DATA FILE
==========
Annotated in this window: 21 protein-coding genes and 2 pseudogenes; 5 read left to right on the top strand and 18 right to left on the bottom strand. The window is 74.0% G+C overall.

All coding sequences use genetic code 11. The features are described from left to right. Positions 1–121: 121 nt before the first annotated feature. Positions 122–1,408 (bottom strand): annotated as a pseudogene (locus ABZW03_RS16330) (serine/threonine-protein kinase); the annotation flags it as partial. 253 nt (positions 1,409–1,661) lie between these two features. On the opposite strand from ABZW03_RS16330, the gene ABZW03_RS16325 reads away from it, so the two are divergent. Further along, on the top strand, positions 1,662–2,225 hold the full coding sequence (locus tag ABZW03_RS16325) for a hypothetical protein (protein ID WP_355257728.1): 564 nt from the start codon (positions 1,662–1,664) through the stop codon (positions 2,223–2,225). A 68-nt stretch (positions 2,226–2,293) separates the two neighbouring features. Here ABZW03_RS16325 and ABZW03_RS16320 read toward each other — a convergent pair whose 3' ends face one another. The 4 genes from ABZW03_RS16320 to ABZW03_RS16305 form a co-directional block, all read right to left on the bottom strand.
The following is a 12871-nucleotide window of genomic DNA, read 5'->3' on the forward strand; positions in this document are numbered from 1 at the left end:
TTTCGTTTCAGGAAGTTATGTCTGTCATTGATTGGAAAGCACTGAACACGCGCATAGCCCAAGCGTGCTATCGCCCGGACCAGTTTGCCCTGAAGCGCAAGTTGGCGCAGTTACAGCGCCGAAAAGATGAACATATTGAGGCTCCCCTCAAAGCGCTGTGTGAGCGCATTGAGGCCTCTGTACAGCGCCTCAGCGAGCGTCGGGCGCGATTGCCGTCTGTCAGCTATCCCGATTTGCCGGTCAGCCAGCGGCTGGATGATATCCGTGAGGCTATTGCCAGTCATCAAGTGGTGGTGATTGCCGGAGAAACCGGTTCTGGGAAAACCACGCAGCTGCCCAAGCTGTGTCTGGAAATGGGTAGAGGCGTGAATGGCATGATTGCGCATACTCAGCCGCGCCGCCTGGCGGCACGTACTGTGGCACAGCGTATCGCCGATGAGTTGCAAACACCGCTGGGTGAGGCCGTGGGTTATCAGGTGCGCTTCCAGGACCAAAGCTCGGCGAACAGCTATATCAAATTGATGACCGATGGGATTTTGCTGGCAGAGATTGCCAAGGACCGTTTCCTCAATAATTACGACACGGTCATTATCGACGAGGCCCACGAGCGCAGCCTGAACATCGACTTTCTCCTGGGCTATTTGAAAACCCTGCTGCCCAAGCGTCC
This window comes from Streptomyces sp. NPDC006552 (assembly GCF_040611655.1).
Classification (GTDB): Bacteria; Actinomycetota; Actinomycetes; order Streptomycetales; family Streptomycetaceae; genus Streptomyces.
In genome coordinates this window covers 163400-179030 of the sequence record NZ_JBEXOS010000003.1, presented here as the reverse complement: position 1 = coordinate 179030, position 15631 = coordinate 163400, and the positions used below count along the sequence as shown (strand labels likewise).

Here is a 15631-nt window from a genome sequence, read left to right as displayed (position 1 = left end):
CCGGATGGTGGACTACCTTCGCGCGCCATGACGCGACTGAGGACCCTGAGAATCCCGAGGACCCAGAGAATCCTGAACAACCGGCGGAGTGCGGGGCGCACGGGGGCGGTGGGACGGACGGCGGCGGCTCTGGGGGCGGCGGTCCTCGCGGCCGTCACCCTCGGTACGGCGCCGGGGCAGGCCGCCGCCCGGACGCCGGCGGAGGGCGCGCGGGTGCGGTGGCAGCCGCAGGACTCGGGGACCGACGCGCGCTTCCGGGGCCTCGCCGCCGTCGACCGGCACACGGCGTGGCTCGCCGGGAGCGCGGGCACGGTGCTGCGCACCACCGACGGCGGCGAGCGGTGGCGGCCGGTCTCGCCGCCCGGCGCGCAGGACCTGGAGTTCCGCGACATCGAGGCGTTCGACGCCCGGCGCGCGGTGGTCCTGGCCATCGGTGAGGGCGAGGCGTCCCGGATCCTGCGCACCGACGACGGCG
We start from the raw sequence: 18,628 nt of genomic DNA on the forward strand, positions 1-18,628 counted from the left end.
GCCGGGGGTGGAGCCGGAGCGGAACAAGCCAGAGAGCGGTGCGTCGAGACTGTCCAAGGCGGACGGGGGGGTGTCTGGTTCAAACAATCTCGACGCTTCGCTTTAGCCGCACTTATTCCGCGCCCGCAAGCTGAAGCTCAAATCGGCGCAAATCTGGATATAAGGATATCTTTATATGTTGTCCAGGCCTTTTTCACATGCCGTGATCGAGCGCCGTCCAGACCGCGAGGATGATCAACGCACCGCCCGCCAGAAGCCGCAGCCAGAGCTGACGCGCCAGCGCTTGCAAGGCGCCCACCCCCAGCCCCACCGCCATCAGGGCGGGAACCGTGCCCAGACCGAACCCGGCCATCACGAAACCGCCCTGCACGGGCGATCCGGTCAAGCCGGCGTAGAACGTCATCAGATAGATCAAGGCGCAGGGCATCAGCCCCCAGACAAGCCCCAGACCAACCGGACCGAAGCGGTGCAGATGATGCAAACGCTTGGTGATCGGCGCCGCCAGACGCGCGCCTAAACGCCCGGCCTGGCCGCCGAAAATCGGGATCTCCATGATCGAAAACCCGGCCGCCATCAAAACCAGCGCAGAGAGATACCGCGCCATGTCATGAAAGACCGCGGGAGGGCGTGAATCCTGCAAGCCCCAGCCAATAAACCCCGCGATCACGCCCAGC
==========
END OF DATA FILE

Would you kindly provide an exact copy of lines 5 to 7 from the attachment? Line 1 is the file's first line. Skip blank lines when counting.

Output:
This window comes from Streptomyces sp. NPDC006552 (assembly GCF_040611655.1).
Classification (GTDB): Bacteria; Actinomycetota; Actinomycetes; order Streptomycetales; family Streptomycetaceae; genus Streptomyces.
In genome coordinates this window covers 163400-179030 of the sequence record NZ_JBEXOS010000003.1, presented here as the reverse complement: position 1 = coordinate 179030, position 15631 = coordinate 163400, and the positions used below count along the sequence as shown (strand labels likewise).